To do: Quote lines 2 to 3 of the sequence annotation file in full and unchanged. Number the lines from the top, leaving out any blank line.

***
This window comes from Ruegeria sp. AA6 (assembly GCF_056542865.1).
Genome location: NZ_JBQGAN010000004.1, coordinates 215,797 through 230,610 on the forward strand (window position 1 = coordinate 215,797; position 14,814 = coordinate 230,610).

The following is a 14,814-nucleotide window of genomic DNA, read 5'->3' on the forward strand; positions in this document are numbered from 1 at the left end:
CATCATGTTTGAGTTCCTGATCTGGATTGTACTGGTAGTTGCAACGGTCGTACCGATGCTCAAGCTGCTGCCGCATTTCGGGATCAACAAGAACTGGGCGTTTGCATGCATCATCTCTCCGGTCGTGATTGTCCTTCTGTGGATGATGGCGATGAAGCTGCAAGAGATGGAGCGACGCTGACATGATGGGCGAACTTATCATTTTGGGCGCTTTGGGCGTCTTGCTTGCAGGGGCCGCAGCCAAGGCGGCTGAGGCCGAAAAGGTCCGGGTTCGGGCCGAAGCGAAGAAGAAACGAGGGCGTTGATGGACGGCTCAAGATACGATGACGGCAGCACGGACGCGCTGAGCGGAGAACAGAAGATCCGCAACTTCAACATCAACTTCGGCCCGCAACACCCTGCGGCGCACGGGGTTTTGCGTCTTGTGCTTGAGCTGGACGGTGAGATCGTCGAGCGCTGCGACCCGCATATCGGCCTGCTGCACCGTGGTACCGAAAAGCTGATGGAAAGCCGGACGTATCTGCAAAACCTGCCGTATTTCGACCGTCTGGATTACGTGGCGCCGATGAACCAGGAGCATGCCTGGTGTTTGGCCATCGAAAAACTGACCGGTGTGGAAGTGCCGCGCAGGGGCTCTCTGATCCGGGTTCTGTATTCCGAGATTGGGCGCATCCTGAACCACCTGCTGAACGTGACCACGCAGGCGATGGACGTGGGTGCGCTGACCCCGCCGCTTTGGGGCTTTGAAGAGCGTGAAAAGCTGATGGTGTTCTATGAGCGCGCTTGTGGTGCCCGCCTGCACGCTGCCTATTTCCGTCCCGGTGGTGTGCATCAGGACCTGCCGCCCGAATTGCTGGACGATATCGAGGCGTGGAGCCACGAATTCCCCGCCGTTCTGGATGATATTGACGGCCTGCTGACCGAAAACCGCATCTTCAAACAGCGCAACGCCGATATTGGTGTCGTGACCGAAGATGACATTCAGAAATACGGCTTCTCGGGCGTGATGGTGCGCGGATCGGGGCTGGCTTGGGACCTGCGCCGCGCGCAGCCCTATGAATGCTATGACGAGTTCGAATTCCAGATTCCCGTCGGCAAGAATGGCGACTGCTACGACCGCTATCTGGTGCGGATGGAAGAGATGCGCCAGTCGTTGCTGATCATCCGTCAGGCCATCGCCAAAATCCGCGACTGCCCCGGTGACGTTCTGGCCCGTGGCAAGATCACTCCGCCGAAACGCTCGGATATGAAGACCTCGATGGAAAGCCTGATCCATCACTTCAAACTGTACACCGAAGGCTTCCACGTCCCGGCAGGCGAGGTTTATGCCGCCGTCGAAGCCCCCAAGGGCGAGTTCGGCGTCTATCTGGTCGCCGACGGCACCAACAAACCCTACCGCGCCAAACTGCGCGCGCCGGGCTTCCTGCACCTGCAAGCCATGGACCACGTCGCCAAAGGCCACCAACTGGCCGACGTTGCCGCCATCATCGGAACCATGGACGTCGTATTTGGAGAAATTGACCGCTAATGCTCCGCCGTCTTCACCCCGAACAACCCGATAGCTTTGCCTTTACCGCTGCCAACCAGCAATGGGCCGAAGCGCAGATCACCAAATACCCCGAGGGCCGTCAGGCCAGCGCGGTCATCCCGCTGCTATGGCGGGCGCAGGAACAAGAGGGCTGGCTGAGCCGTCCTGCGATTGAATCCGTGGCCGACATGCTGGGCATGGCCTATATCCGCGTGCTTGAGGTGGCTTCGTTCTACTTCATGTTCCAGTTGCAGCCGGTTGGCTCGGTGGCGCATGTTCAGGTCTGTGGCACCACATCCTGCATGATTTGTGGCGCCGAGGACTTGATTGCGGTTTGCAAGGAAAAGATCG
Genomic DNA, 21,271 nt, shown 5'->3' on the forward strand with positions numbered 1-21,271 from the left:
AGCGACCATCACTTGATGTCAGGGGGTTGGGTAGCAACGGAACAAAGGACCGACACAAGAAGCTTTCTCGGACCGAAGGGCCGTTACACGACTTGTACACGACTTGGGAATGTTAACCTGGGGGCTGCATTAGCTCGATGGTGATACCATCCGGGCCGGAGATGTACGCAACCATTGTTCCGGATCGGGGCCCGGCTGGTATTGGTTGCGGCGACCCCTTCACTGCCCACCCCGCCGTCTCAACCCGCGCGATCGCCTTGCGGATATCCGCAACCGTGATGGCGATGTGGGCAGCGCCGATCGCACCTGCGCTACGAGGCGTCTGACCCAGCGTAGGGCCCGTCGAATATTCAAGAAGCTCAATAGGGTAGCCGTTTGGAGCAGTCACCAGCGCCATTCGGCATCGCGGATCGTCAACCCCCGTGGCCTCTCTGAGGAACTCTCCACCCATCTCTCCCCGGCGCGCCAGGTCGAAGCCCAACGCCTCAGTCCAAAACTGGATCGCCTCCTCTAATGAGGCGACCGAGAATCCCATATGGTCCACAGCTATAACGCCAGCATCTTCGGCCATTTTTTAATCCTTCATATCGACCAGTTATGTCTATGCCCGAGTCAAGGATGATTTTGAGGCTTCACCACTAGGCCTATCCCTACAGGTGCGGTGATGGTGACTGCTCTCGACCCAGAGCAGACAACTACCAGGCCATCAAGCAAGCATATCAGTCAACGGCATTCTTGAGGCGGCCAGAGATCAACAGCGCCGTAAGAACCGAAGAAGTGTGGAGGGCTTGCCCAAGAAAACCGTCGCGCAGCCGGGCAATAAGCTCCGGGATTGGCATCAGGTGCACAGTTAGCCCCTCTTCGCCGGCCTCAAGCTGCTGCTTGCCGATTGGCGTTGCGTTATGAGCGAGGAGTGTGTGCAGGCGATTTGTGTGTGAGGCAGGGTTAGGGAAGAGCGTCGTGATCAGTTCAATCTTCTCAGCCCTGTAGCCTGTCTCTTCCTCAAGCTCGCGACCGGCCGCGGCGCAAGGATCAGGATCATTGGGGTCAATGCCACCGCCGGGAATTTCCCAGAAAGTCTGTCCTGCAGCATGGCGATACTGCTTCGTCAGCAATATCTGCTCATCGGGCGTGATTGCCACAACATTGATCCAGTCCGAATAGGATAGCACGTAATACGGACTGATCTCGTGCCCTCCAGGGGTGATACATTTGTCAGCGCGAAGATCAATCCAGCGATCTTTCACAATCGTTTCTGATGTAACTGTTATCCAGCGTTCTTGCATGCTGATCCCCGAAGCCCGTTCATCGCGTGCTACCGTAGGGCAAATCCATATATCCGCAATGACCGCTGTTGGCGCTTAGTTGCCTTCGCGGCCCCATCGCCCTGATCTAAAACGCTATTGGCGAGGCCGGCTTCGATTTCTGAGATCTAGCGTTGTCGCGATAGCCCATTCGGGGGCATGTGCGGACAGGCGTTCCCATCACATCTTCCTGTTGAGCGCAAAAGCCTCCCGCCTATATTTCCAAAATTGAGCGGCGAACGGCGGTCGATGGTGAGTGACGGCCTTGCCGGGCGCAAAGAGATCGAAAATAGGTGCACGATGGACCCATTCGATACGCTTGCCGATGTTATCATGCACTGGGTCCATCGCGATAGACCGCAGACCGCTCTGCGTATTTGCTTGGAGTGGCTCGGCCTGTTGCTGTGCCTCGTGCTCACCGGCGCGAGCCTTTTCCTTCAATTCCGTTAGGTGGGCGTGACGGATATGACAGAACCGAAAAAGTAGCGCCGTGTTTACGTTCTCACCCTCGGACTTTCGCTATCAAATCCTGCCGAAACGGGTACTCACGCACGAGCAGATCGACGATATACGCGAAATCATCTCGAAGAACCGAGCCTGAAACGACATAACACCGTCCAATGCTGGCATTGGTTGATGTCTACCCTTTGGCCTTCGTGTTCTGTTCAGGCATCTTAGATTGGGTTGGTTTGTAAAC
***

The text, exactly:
Genome location: NZ_JBQGAN010000004.1, coordinates 215,797 through 230,610 on the forward strand (window position 1 = coordinate 215,797; position 14,814 = coordinate 230,610).

The following is a 14,814-nucleotide window of genomic DNA, read 5'->3' on the forward strand; positions in this document are numbered from 1 at the left end: